As a follow-up to its Better Money Habits Gen Z 2021 research on Gen Z consumers, Bank of America conducted a survey to do a deeper dive into this generation’s (ages 18-25) distinct approach to money, their financial priorities, behaviors and challenges.
With Gen Z being more diverse than previous generations, the new research examined ways in which race, ethnicity and gender may influence their financial goals and challenges.
Black/African American Gen Z
Black/African American Gen Z is paving the way toward financial independence, embracing a hustle culture to achieve their goals. Sixty percent of Black/African American Gen Z identify as mostly or fully financially independent, more so than their non-Black/African American peers (45%), the survey said. They are more likely to consider taking on a second job (35% vs. 25%) and prioritize starting or growing a business (15% vs. 5%), compared to non-Black/African American Gen Z.
Although it has improved from last year’s survey, debt continues to be an issue for Black/African American Gen Z, with 30% citing taking on too much student loan and/or credit card debt as their biggest financial regret.
Hispanic Gen Z
Hispanic Gen Z is driven by family considerations when evaluating their finances. They state a hope to pass down wealth to the next generation (36% vs. 27%) and a desire to succeed financially to make their parents proud (36% vs. 23%) as key motivators at higher rates than non-Hispanic Gen Z.
Over half of Hispanic Gen Z is not financially independent and still relies on family for financial support; 65% say their parents did not talk about finances openly when they were growing up. Education gaps remain a barrier for Hispanic Gen Z when it comes to investing: 42% don’t have any investments, and when asked why, the top reason is not knowing where to start (42% vs. 27% of non-Hispanic Gen Z).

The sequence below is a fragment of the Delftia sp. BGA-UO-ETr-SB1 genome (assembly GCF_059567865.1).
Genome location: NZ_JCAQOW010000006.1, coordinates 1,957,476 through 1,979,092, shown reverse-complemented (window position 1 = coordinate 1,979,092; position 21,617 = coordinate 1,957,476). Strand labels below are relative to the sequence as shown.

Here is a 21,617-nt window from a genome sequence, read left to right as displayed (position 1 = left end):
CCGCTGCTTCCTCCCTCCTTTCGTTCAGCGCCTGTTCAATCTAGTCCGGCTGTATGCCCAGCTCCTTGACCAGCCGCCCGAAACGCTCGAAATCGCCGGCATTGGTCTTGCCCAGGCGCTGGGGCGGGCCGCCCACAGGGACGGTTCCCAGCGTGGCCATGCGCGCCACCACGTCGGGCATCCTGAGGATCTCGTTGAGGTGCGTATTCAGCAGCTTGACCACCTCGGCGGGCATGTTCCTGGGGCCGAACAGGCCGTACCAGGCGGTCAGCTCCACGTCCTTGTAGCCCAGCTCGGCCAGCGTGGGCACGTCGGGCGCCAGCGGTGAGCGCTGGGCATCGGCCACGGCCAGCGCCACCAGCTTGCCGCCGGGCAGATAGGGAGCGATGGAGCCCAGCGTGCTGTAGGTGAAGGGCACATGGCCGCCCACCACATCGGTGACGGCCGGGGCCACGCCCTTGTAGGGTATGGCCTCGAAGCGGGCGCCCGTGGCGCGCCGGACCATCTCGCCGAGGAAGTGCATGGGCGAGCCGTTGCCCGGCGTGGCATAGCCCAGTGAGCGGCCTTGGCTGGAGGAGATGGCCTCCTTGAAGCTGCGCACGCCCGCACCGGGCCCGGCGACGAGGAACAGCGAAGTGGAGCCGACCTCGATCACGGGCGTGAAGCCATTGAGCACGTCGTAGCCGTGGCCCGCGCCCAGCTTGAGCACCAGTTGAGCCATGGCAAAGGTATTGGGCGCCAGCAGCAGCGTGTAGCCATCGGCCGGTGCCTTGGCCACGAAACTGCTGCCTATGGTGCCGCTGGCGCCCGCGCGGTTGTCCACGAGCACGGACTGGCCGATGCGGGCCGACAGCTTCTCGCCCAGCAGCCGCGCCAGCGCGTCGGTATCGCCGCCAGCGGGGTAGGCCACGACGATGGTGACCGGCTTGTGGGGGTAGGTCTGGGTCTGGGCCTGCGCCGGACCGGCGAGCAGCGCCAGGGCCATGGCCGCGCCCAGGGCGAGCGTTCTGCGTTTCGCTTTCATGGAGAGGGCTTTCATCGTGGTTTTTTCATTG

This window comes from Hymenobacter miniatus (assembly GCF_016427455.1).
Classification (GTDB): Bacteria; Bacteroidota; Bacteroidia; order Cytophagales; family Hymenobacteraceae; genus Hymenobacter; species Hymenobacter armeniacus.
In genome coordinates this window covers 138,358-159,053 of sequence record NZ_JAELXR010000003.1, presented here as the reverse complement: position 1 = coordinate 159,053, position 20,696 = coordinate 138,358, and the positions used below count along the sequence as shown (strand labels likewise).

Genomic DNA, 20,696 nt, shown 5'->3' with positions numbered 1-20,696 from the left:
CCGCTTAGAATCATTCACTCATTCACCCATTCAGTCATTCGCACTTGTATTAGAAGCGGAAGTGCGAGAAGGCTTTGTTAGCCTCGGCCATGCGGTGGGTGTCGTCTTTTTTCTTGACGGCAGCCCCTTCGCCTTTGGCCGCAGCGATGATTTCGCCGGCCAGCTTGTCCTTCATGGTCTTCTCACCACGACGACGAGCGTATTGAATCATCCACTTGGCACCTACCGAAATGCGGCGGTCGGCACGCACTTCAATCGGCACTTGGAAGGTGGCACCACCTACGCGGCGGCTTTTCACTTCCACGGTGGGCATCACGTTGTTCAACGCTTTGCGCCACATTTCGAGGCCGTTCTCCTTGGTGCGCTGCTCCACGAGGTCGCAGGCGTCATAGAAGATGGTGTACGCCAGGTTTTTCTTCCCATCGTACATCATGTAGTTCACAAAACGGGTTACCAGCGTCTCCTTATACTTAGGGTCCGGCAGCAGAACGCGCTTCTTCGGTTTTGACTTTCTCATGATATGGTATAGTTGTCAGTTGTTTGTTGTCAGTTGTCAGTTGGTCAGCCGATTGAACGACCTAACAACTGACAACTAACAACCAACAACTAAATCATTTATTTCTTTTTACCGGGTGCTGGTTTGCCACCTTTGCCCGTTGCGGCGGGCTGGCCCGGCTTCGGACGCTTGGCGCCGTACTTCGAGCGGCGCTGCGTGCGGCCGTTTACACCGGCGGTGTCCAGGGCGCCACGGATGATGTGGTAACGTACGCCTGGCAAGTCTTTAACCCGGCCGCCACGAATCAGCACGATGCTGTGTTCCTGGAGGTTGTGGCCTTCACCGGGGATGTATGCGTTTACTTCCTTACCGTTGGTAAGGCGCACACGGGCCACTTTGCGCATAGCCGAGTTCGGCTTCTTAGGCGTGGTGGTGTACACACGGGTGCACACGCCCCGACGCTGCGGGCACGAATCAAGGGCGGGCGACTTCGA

Gen Z women
Gen Z women display financial literacy gaps and a lack of investing, relative to men, according to the survey. Thirty-eight percent of Gen Z women have enough emergency savings to last for three months, compared to 48% of Gen Z men. They report feeling less equipped than men to save for retirement and to invest, and fewer Gen Z women have begun, or are considering individual investments or retirement savings vehicles, such as a 401(k) plan.
Reaching all Gen Z consumers
As agents and advisors try to work with all types of Gen Z consumers, LIMRA research shows that when it comes to reaching them, Facebook was the most commonly mentioned site used for financial information in 2019 and remains on top in 2022. Its share of these users increased from 53% to 64% in the last three years, LIMRA added.
YouTube usage also experienced strong growth among Gen Z, moving from a 32% share in 2019, to 58% in 2022, according to LIMRA research. This trend may continue as members of Gen Z prefer the video platform.
Instagram was not part of the survey in 2019, and now holds an audience share of 38%. Twitter is another example of a site that was not included in 2019, but now has a significant share (26%) of this audience. Almost a quarter of these users cite TikTok, with its short-form video capabilities. Together, these sites reflect the dynamic pace at which the social media space changes and why monitoring these trends is so important to the industry.
“The industry needs to focus on engaging with the millennials and Gen Z where they are,” said Steve Wood, research director, Consumer Markets Research at LIMRA. “This implies much more focus on digital and social media, virtual forums, such as Zoom and WebEx, and streamlined business processes like automated underwriting.”
Ayo Mseka has more than 30 years of experience reporting on the financial services industry. She formerly served as editor-in-chief of NAIFA’s Advisor Today magazine. Contact her at [email protected].